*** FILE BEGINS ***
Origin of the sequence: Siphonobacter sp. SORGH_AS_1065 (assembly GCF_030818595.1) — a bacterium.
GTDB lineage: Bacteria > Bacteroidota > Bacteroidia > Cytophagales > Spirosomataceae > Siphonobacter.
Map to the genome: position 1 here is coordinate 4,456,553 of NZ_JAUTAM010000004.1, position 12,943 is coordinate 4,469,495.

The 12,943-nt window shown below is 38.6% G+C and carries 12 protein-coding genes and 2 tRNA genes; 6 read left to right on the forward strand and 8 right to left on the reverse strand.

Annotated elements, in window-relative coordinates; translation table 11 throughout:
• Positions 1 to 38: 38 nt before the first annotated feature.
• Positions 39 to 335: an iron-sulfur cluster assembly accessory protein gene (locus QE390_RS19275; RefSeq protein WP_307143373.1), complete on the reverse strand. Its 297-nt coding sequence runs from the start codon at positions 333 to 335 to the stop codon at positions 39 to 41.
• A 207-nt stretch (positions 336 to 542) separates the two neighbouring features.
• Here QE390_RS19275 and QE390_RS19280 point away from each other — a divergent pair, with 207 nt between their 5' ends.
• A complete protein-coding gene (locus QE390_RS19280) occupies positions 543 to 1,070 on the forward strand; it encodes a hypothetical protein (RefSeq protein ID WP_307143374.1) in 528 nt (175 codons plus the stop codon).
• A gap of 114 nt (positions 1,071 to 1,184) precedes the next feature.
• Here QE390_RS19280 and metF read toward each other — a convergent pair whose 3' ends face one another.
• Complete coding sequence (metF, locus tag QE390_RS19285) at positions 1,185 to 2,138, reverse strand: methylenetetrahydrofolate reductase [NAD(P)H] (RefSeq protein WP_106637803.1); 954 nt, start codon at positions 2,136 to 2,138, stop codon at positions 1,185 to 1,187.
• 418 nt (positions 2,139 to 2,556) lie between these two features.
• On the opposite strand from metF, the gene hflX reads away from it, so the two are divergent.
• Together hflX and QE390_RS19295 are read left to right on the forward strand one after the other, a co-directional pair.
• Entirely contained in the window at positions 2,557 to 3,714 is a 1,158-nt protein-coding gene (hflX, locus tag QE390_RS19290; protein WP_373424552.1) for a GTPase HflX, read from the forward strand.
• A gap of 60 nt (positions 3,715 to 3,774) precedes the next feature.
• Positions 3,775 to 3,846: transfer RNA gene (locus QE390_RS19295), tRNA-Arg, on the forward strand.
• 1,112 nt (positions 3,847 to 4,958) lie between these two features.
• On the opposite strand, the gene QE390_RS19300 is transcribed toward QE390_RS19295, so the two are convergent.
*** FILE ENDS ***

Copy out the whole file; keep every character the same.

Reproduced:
Origin of the sequence: Siphonobacter sp. SORGH_AS_1065 (assembly GCF_030818595.1) — a bacterium.
GTDB lineage: Bacteria > Bacteroidota > Bacteroidia > Cytophagales > Spirosomataceae > Siphonobacter.
Map to the genome: position 1 here is coordinate 4,456,553 of NZ_JAUTAM010000004.1, position 12,943 is coordinate 4,469,495.

The 12,943-nt window shown below is 38.6% G+C and carries 12 protein-coding genes and 2 tRNA genes; 6 read left to right on the forward strand and 8 right to left on the reverse strand.

Annotated elements, in window-relative coordinates; translation table 11 throughout:
• Positions 1 to 38: 38 nt before the first annotated feature.
• Positions 39 to 335: an iron-sulfur cluster assembly accessory protein gene (locus QE390_RS19275; RefSeq protein WP_307143373.1), complete on the reverse strand. Its 297-nt coding sequence runs from the start codon at positions 333 to 335 to the stop codon at positions 39 to 41.
• A 207-nt stretch (positions 336 to 542) separates the two neighbouring features.
• Here QE390_RS19275 and QE390_RS19280 point away from each other — a divergent pair, with 207 nt between their 5' ends.
• A complete protein-coding gene (locus QE390_RS19280) occupies positions 543 to 1,070 on the forward strand; it encodes a hypothetical protein (RefSeq protein ID WP_307143374.1) in 528 nt (175 codons plus the stop codon).
• A gap of 114 nt (positions 1,071 to 1,184) precedes the next feature.
• Here QE390_RS19280 and metF read toward each other — a convergent pair whose 3' ends face one another.
• Complete coding sequence (metF, locus tag QE390_RS19285) at positions 1,185 to 2,138, reverse strand: methylenetetrahydrofolate reductase [NAD(P)H] (RefSeq protein WP_106637803.1); 954 nt, start codon at positions 2,136 to 2,138, stop codon at positions 1,185 to 1,187.
• 418 nt (positions 2,139 to 2,556) lie between these two features.
• On the opposite strand from metF, the gene hflX reads away from it, so the two are divergent.
• Together hflX and QE390_RS19295 are read left to right on the forward strand one after the other, a co-directional pair.
• Entirely contained in the window at positions 2,557 to 3,714 is a 1,158-nt protein-coding gene (hflX, locus tag QE390_RS19290; protein WP_373424552.1) for a GTPase HflX, read from the forward strand.
• A gap of 60 nt (positions 3,715 to 3,774) precedes the next feature.
• Positions 3,775 to 3,846: transfer RNA gene (locus QE390_RS19295), tRNA-Arg, on the forward strand.
• 1,112 nt (positions 3,847 to 4,958) lie between these two features.
• On the opposite strand, the gene QE390_RS19300 is transcribed toward QE390_RS19295, so the two are convergent.